New York-Centric is by no means a comprehensive, all-encompassing selection, nor is it intended to be. Rather, it is an engagingly individual and idiosyncratic survey, a reflection of personal experience and predilection, chosen by James Little, a dedicated painter whose own work could be described as stemming from the same convictions as that of the artists he has included. In a general sense, the shared aesthetic beliefs of the twenty painters in New York-Centric are evident, especially on first acquaintance, but despite these commonalities, the longer we spend with the works in the show, the more aware we become of the notable differences among them. The selection includes works posited on the expressive possibilities of rational, clear-headed geometry and planning, as well as others that depend on improvisation and alertness to suggestions that arise in the course of making the painting, as well as many works whose character lies between these polarities—or somewhere else entirely. The paintings on view range from Robert Swain’s meticulous codification of color relationships to Larry Poons’s explosive tangle of unstable, unnamable hues; from Al Loving’s illusionistic demonstration of how chroma and texture can disrupt even the most lucid geometry, to Stanley Boxer’s affirmation of the materiality of paint itself; from Gabriele Evertz’s disciplined array of colored bands to Ed Clark’s apparently spontaneous, over-scaled swipes of modulated hues; and much, much more. Variousness, in fact, is the main unifying characteristic of this exhibition, after abstractness and a celebration of the power of color.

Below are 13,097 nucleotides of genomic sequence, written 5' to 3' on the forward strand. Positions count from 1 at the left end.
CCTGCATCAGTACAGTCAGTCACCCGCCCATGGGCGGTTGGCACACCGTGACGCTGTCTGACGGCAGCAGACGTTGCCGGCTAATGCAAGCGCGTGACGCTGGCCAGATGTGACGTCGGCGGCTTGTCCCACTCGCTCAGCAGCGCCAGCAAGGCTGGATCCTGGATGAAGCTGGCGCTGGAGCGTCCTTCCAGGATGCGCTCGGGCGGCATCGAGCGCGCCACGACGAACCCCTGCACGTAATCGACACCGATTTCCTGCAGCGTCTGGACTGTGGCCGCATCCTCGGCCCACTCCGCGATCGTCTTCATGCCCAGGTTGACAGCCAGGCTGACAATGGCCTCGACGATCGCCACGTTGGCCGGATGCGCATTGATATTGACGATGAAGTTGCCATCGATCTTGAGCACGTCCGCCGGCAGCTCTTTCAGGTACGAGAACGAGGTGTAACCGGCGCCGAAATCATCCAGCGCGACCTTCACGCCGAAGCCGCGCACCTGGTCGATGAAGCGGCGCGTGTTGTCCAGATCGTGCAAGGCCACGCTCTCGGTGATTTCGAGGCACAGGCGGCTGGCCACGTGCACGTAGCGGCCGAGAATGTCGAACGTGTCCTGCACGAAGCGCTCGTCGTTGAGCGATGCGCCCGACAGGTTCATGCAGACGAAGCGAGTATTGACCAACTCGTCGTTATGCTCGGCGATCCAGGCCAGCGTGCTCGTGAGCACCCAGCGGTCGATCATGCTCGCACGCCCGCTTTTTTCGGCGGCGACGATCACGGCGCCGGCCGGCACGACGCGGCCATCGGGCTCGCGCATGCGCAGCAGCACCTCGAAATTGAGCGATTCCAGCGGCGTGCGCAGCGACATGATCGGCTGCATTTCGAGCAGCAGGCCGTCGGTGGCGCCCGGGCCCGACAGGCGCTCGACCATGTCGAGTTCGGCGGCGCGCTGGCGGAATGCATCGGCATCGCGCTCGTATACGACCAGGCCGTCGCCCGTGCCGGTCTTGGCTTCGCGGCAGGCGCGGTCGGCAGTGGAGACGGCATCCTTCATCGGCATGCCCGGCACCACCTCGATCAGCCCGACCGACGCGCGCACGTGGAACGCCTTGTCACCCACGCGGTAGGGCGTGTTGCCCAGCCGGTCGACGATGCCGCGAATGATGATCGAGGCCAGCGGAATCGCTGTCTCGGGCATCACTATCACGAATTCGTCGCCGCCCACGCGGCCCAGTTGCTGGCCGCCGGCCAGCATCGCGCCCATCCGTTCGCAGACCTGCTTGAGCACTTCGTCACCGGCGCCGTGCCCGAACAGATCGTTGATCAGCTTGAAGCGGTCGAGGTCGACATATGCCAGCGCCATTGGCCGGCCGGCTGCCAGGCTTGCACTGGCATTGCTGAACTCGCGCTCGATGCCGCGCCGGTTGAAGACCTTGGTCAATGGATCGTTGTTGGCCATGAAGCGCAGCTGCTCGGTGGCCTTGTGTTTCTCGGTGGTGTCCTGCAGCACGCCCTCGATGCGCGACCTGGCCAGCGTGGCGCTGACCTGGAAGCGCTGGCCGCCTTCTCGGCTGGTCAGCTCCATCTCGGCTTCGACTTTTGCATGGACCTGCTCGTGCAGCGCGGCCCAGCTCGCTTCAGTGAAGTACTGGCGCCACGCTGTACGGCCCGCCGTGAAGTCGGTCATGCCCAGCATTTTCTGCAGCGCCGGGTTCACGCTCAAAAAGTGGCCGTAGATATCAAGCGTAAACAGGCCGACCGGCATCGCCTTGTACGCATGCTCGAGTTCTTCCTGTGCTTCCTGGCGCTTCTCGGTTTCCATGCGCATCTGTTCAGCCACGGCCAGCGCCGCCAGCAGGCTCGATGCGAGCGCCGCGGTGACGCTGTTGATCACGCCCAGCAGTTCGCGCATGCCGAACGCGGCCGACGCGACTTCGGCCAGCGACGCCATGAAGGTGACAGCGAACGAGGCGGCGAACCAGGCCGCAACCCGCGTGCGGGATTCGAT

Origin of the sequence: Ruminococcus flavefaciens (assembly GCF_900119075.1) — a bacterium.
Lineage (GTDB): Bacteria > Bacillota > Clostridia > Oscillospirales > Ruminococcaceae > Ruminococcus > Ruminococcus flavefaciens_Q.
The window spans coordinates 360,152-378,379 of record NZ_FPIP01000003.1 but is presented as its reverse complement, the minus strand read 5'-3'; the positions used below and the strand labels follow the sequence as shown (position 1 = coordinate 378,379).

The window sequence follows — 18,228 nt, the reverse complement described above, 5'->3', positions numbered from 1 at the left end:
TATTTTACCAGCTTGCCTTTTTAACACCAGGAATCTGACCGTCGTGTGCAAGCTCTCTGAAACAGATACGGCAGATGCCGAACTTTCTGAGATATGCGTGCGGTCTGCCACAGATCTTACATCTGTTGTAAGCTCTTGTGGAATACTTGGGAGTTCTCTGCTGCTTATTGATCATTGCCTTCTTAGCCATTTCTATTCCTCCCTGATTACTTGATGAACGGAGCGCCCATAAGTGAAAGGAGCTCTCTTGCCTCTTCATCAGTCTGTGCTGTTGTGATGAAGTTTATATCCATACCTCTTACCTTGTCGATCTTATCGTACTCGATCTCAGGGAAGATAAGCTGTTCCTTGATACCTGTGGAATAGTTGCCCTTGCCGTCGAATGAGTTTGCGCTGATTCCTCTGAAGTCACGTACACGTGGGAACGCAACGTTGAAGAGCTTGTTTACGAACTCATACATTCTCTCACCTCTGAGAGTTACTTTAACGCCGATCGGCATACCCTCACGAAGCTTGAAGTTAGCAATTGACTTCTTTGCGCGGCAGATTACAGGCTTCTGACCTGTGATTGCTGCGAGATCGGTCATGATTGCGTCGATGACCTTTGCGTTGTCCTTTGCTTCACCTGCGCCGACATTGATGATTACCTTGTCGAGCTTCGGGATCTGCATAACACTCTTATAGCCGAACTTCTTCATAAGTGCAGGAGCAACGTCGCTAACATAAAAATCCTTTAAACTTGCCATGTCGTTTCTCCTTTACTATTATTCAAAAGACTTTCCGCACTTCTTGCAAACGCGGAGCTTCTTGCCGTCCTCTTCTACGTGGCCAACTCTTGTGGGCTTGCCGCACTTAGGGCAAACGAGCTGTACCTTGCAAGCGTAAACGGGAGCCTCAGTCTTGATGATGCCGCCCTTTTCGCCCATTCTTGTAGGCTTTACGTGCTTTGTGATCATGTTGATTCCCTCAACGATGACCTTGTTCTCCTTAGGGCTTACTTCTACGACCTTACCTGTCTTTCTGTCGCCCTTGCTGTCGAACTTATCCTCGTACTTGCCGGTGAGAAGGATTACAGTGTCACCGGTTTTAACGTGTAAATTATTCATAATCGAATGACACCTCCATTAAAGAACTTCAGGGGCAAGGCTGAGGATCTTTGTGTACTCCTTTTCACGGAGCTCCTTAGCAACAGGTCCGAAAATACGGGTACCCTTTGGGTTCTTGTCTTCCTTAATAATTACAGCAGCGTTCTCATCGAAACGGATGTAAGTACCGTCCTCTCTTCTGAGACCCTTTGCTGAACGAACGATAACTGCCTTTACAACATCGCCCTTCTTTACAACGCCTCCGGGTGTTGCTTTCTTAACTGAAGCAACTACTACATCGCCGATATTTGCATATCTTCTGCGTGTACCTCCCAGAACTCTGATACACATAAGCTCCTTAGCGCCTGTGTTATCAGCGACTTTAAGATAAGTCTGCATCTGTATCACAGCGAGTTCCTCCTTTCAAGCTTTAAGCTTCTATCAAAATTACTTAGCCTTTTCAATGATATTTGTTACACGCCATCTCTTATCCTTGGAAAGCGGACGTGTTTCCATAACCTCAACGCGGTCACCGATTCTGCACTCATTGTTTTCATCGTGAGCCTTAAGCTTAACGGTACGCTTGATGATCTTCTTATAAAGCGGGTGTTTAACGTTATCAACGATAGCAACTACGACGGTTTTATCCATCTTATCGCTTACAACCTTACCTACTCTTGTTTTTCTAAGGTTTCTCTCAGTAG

It’s not surprising, given the diversity of the ages, backgrounds, formations, and ethnicities of the selected artists, that they should have very different conceptions and very different ways of making a picture, their common faith in the importance of abstraction and their enthusiasm for the way color can communicate notwithstanding. Any exhibition that includes work by both Alma Thomas, born at the end of the 19th century, and Margaret Neill, born more than half a century later, is bound to demonstrate both evolving ideas about painting and ways of embodying them. Yet both of these women make work that is about luminous, intense color deployed in ways that implies movement, while evoking our experience of the natural world with its changing hues and intensities of light.
The late art historian Eugene Goossens was fond of saying “No movements. Only artists.” It was his way of reminding us of the dangers of relying on broad generalizations and neat categories in order to come to terms with works of art, instead of paying attention to the special, often unruly, even unclassifiable qualities of the things made by special, perhaps unruly, unclassifiable individuals. It’s helpful to remember Goossens’ admonition when we encounter the compelling, highly personal, wide-ranging, albeit somehow related works in New York-Centric.
New York-Centric continues through May 1, 2019.